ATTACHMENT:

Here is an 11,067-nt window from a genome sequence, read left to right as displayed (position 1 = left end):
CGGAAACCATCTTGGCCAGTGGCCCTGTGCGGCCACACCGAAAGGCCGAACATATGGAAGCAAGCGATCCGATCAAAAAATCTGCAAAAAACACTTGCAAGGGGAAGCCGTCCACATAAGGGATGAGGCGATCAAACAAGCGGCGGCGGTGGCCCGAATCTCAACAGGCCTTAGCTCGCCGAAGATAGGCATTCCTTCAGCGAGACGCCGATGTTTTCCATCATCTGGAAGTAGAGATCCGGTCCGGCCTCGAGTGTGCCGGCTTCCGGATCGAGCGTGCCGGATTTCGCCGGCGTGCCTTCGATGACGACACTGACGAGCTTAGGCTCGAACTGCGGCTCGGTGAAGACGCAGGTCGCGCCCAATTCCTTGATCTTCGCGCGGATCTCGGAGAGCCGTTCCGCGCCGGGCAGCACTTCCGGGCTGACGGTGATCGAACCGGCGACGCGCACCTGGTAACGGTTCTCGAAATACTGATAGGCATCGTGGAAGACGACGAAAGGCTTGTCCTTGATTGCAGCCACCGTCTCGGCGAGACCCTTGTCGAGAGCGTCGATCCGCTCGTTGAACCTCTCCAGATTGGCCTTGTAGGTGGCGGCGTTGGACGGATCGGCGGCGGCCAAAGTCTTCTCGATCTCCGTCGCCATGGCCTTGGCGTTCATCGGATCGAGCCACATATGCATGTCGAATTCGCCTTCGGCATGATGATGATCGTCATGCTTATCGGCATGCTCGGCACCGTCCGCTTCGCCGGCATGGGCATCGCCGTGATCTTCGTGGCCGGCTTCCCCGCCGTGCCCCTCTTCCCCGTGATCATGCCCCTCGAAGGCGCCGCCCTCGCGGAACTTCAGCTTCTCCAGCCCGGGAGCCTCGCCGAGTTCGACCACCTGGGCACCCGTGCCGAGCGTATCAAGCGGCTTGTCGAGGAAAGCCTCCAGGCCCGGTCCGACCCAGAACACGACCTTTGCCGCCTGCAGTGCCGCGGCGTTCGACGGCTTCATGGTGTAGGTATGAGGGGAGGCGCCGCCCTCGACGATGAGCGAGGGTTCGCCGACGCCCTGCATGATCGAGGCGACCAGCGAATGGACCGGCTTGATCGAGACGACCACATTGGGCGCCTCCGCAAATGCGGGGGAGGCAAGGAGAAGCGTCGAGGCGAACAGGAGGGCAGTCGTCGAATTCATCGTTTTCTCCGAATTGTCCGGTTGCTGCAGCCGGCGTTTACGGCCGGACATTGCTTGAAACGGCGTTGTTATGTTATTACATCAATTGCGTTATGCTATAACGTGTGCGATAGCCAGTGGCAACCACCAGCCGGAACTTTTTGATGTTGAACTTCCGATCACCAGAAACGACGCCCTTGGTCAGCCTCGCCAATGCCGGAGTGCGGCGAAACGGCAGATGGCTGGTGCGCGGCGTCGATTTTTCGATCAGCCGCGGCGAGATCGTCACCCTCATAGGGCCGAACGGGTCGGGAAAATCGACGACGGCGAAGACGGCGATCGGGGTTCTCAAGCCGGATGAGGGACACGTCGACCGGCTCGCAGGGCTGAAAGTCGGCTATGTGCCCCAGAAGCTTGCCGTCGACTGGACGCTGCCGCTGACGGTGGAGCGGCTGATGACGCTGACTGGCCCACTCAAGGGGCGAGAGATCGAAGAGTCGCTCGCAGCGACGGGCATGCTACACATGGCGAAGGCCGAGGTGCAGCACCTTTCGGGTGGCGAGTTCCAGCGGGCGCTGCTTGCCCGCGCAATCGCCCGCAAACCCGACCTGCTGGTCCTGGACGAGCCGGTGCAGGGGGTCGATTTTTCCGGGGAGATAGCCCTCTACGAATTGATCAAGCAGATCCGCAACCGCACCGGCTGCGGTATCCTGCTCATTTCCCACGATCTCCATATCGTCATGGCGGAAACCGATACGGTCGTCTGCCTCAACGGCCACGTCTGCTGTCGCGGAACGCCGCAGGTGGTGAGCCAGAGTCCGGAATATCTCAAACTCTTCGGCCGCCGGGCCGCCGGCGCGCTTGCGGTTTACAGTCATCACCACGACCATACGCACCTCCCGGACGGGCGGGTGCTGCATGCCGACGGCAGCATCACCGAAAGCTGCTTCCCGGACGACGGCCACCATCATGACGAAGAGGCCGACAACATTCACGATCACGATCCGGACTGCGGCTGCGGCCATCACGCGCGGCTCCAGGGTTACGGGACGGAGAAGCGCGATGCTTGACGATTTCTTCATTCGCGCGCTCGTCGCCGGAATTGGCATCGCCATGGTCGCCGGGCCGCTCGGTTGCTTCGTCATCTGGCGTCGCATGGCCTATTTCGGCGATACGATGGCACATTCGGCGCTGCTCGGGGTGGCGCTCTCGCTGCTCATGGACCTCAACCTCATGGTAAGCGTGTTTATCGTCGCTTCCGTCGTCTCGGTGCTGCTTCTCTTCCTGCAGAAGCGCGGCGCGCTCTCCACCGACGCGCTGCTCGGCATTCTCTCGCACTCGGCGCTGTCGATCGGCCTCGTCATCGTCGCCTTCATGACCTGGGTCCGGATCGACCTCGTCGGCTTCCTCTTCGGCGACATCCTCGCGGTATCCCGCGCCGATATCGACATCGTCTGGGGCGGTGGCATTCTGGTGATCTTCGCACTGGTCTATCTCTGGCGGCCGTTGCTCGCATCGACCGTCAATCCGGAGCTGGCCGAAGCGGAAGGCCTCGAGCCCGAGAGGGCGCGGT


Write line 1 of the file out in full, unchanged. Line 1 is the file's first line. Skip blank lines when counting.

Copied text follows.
Here is an 11,067-nt window from a genome sequence, read left to right as displayed (position 1 = left end):